From beginning to end Inferno is an on-the-go thriller. The action opens with Dr Robert Langdon (Tom Hanks) in hospital with a concussion. In the midst of his confusion and weakness Langdon has visions that resemble judgment day terror, and flashbacks that seem to make no sense. It becomes apparent that he is being chased by three different lots of people because of a mysterious file in his possession. The attending doctor at the hospital, Dr Sienna Brooks (Felicity Jones), helps Langdon escape their clutches and together the two dash across Italy and then further into Europe following one clue after another. Their journey takes them to religious shrines that date back to the infamous Middle Ages and the time of the Black Plague. A modern-day maniac, Bertrand Zobrist (Ben Foster), is linked to the file Langdon decodes, and it becomes apparent that Zobrist wants to unleash spores of that deadly ancient plague into the water system. By doing this he will wipe out half the Earth’s human beings, thus sorting out the problem of overpopulation and evil. Langdon and Brooks have limited time to find the virus and stop the attack.
In Bridge of Spies viewers are taken back to the Cold War era of 1957. The story, based on true events, revolves around the exchange of Russian spy Rudolf Abel (Mark Rylance) for American spy plane pilot Francis Powers (Austin Stowell). The exchange is effected by a Brooklyn insurance lawyer, James Donovan (Tom Hanks), and eventually takes place on Glienicker Bridge in Germany.
Despite the obvious importance of politics in this story, Steven Spielberg’s focus is on the personal, and so the wider Russian/American conflict simply forms the backdrop. This has the effect of drawing the side story – that of an American student caught up in the East German conflict at the time – into centre focus as well. Because of clever bargaining tactics and humane motives, Donovan manages to swap two Americans for just one Soviet spy. After this encounter, Donovan apparently went on to effect the release of thousands of exiles in Cuba, about 8000 more than he was originally tasked for. Similarities to Spielberg’s Schindler’s List – one of my favourite films – are obvious.
Rylance’s completely understated performance of Abel is a standout and simply serves to highlight the humane focus of this film. Both sides of the Russian/American cold war conflict are fairly equally portrayed. Indeed, the scene in which the exchange of the spies takes place on a bridge seems symbolic of this very thing; symbolic of two enemies being equally guilty, symbolic of the equal humanity of the “enemy” with oneself, and symbolic of the importance of people over politics.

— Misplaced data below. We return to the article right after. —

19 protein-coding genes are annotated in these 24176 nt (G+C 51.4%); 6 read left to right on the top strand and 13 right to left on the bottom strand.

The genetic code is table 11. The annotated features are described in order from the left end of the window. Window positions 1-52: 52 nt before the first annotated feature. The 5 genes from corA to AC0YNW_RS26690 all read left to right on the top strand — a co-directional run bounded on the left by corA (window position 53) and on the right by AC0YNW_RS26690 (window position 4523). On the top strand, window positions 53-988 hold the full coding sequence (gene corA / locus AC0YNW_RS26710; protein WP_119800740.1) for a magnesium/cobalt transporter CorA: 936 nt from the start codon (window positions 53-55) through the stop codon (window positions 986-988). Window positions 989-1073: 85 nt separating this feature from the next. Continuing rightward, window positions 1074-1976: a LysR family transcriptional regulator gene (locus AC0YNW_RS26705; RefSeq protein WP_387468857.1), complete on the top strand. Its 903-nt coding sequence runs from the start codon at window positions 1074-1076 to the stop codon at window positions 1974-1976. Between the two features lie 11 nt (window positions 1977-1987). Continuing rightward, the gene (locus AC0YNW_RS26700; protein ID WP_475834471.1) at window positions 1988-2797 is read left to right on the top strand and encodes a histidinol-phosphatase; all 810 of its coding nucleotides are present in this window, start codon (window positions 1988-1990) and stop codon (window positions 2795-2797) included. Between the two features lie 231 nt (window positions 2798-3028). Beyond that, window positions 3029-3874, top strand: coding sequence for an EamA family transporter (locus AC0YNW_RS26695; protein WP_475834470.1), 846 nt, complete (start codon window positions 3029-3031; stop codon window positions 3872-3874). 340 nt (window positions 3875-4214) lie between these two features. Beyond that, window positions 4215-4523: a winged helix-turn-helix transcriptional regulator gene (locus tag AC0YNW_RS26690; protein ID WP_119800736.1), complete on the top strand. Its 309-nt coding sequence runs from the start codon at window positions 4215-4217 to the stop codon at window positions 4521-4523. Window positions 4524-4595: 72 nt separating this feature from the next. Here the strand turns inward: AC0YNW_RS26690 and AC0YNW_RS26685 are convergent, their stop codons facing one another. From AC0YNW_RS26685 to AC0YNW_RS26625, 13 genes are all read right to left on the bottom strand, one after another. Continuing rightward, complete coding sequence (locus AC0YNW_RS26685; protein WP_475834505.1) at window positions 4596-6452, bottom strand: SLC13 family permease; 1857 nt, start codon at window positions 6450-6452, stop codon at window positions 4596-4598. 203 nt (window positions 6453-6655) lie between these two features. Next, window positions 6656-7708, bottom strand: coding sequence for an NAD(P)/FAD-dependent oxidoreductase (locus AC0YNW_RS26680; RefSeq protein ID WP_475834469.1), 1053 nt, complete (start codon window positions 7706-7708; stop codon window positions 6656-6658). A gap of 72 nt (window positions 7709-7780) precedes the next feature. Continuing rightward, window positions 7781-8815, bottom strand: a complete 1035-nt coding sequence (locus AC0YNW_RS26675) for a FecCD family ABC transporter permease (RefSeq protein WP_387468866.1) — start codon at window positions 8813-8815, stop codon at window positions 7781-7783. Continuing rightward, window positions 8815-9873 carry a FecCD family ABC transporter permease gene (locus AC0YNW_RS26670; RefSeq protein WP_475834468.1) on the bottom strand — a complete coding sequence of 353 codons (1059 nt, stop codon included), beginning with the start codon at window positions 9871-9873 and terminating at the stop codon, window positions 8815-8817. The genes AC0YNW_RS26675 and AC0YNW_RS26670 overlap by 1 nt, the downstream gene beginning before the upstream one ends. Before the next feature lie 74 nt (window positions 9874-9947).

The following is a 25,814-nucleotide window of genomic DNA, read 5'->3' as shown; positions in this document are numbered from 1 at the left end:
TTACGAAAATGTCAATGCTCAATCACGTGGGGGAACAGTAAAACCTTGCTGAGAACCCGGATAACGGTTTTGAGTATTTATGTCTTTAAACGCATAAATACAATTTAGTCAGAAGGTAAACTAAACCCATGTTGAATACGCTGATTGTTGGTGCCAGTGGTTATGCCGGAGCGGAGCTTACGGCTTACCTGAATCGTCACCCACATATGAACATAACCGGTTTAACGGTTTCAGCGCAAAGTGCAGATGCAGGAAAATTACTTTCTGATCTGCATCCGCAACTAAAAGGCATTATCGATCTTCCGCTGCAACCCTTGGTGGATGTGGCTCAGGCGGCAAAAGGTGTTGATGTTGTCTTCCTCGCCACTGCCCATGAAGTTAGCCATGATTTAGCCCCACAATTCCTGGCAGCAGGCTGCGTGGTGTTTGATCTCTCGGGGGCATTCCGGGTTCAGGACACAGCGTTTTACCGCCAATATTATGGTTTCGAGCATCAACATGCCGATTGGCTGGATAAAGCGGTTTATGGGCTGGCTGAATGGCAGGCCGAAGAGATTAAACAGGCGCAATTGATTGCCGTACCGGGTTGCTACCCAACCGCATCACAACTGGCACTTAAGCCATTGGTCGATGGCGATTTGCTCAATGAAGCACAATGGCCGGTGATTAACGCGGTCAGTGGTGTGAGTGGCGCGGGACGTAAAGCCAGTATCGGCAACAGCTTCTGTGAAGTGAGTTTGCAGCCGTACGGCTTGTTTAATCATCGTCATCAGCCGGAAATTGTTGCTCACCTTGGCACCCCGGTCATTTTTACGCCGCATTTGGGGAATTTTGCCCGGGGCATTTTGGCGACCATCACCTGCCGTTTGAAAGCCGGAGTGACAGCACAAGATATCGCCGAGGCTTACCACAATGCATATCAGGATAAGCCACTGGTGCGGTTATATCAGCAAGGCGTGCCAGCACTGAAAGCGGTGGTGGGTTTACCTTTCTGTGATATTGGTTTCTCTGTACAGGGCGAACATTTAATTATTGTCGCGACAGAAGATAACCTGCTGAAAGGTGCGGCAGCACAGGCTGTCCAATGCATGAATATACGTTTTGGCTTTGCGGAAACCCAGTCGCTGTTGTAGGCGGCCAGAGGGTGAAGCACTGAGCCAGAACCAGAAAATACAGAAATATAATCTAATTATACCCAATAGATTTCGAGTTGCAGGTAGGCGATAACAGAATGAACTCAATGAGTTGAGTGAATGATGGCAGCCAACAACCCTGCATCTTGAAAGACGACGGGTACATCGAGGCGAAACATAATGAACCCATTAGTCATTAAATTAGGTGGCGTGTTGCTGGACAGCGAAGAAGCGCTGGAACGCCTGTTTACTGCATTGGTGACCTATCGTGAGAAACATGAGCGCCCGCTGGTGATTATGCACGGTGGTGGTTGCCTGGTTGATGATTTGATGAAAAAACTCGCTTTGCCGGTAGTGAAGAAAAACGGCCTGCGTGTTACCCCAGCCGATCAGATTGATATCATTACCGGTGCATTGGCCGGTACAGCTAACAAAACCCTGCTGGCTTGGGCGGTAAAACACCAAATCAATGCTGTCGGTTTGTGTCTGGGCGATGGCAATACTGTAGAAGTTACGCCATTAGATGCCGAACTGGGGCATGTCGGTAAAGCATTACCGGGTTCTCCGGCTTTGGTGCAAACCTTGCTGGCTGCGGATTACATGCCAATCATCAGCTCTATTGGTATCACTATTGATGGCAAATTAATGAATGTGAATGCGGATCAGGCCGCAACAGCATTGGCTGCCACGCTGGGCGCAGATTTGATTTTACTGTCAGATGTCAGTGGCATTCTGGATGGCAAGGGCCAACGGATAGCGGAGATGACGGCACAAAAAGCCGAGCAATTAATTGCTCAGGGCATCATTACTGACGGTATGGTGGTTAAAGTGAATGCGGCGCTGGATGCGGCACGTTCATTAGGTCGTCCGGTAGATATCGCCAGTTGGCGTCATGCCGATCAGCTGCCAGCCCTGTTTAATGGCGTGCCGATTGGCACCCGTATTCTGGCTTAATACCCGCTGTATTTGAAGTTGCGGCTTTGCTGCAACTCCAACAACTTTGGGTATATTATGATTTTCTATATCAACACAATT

I wonder what film Spielberg will make post the American/ISIS conflict…
Bridge of Spies opened at cinemas in South Africa on 6 November 2015.
Review by Brenda Daniels
I rushed off to the preview of this film thinking it was a remake of Mary Poppins, an alternative take on this well-loved tale, seen from the viewpoint of Mr Banks, the father character in the original story. Well, it was that and it wasn’t.
On the surface, Saving Mr Banks is the story of how Walt Disney eventually obtained the rights during the 1960s to make P L Travers’ book, Mary Poppins, into the Disney musical starring Julie Andrews and Dick Van Dyke. Emma Thomson stars as the crusty 60-odd year old Pamela Travers alongside Tom Hanks as Walt Disney.
Travers proves to be a very difficult-to-please woman, and fights with the scriptwriting team at every turn, declaring outright that the film would NOT be a musical nor would there be any animation. Baffled by her demeanour, Disney and his team persist, treating Travers with kindness despite her rancour.
Disney, who had longed to make the film for 20 years, begins to see past the author’s outward resistance to what she really holds dear – the memories of her childhood, and in particular her relationship with her father (finely portrayed by Colin Farrell). And it is this story, woven into the fabric of the book and eventually the Disney film, which forms the underlying one of Saving Mr Banks.
The original Mary Poppins story remains unchanged. Seeing Saving Mr Banks won’t alter that. But attributing elements of the book, and the eventual screenplay to the author’s personal struggle, does give the audience a different view on the story. Saving Mr Banks has depth and sensitivity, is well acted, and gives a plausible explanation for how an author’s personal life can affect her writing.
I loved it.
This British-made film opened at Cinema Nouveau theatres in South Africa on 21 February 2014.
For those who missed Gravity or Captain Phillips on the big screen here’s some good news from Ster-Kinekor:
With the film awards season in full swing, the Oscar nominations announced and the potential winners being widely debated, Ster-Kinekor and Cinema Nouveau are giving movie lovers another chance to catch some of the multi-Oscar nominated titles that were released towards the end of last year.
Both Gravity and Captain Phillips are being re-released to give audiences an immersive cinema experience to appreciate fully the emptiness of space and the vastness of the ocean. Both films are being re-released on Friday, 31 January at select Ster-Kinekor and Cinema Nouveau cinemas nationally.
Gravity is being released in 3D at Ster-Kinekor Sandton City in Johannesburg and Cavendish Square in Cape Town, while Captain Phillips will be re-released at Cinema Nouveau theatres in Rosebank Mall in Johannesburg, Gateway in Durban and the V&A Waterfront in Cape Town.
Bookings will open today Friday 24 January.
For more information and to make a booking, visit www.sterkinekor.com or call Ticketline on 082 16789.